With on-premise deployment models quickly fading, organizations have shifted their focus to the cloud. Businesses are now looking for cloud-native systems that are feature-rich, reliable, and accessible from anywhere.
But what classifies something as cloud native? A simplification might highlight that cloud-native workloads and infrastructures are built atop cloud-based resources—typically in the form of private, public, or hybrid clouds. Accordingly, cloud computing relies heavily on sound planning, design, and deployment of remote services. When you consult the CNCF for an official definition, the picture grows slightly more complex. The following principles are integral to cloud-native approaches:
- Application scalability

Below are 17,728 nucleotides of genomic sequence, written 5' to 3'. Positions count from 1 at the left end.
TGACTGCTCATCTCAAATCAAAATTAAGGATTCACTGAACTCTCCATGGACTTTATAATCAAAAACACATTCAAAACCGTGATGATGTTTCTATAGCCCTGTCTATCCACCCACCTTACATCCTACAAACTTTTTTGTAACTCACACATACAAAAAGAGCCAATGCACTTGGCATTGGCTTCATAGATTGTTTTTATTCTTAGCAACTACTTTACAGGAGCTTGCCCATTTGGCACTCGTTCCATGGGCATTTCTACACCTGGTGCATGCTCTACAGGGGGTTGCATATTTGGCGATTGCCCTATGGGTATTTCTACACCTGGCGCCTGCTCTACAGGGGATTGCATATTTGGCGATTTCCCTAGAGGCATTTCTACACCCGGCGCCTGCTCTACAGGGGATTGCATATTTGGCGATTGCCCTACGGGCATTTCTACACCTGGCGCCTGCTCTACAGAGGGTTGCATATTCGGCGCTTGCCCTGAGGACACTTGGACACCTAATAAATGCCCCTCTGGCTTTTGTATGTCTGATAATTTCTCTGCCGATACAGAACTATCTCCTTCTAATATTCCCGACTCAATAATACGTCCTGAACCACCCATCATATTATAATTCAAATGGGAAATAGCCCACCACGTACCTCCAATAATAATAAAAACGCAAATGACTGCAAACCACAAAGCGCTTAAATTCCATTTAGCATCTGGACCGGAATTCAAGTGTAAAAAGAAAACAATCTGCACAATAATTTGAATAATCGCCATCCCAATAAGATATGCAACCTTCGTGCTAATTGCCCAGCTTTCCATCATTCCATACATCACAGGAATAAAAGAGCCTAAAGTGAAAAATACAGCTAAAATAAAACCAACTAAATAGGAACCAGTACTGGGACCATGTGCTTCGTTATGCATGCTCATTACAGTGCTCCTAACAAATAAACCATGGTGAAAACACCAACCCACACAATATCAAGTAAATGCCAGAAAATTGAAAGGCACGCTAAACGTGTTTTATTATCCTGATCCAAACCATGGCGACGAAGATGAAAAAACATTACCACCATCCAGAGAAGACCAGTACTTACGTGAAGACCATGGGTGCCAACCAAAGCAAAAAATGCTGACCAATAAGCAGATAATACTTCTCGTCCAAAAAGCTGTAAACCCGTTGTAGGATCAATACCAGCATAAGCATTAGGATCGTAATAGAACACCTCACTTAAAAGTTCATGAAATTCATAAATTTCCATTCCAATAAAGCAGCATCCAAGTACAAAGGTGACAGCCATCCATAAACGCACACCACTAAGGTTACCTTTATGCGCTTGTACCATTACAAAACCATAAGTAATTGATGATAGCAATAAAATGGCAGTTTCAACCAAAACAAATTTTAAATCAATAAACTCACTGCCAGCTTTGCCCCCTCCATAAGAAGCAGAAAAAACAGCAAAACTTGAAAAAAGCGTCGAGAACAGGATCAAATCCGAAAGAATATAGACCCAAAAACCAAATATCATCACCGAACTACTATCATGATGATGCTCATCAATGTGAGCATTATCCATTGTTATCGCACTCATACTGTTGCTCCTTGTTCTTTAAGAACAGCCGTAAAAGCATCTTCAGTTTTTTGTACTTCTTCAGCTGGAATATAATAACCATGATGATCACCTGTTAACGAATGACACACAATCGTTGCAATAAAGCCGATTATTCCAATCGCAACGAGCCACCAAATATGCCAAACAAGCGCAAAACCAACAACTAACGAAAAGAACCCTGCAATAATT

- Loose coupling of systems and services that are instead pieced together harmoniously
- Transparency and observability
- Smaller codebases and features instead of monolithic ones
- Reliance on containers, service meshes, APIs, microservices, and stable infrastructure
Ultimately, a development strategy encompassing these principles grants teams and users more freedom. Each can tap into powerful services from almost any location with ease. It’s easy to summon a document or use enterprise applications on mobile devices.
On the DevOps side, technical teams have an easier time performing maintenance and monitoring ecosystem health indicators. Cloud native’s speed plus agility lets teams deploy rapidly, giving them a competitive advantage. It’s often the difference between launching software products faster or introducing groundbreaking features first. Cloud approaches allow organizations to remain nimble.
There’s no denying that cloud-native approaches are complex. In this guide, you’ll learn about the process of defining goals and responsibilities that’ll influence your cloud-native setup.